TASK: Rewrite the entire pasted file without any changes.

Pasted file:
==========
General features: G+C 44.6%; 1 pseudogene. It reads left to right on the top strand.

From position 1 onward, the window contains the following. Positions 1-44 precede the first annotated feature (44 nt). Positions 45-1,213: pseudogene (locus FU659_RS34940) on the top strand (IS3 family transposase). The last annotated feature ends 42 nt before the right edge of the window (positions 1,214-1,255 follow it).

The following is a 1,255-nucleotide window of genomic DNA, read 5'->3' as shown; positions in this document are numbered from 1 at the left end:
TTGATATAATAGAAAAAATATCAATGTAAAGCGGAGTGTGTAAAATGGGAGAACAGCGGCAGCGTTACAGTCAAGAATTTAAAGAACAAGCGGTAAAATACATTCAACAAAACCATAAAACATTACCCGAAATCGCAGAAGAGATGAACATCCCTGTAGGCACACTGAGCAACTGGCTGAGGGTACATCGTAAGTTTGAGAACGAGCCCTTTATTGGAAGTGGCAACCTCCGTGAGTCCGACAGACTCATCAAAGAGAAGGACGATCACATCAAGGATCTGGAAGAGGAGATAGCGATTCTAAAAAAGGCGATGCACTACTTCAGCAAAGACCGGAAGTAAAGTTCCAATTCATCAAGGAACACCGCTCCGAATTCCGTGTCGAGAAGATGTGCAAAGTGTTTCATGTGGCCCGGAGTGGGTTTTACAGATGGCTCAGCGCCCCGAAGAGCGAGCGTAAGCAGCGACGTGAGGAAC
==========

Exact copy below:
General features: G+C 44.6%; 1 pseudogene. It reads left to right on the top strand.

From position 1 onward, the window contains the following. Positions 1-44 precede the first annotated feature (44 nt). Positions 45-1,213: pseudogene (locus FU659_RS34940) on the top strand (IS3 family transposase). The last annotated feature ends 42 nt before the right edge of the window (positions 1,214-1,255 follow it).

The following is a 1,255-nucleotide window of genomic DNA, read 5'->3' as shown; positions in this document are numbered from 1 at the left end:
TTGATATAATAGAAAAAATATCAATGTAAAGCGGAGTGTGTAAAATGGGAGAACAGCGGCAGCGTTACAGTCAAGAATTTAAAGAACAAGCGGTAAAATACATTCAACAAAACCATAAAACATTACCCGAAATCGCAGAAGAGATGAACATCCCTGTAGGCACACTGAGCAACTGGCTGAGGGTACATCGTAAGTTTGAGAACGAGCCCTTTATTGGAAGTGGCAACCTCCGTGAGTCCGACAGACTCATCAAAGAGAAGGACGATCACATCAAGGATCTGGAAGAGGAGATAGCGATTCTAAAAAAGGCGATGCACTACTTCAGCAAAGACCGGAAGTAAAGTTCCAATTCATCAAGGAACACCGCTCCGAATTCCGTGTCGAGAAGATGTGCAAAGTGTTTCATGTGGCCCGGAGTGGGTTTTACAGATGGCTCAGCGCCCCGAAGAGCGAGCGTAAGCAGCGACGTGAGGAAC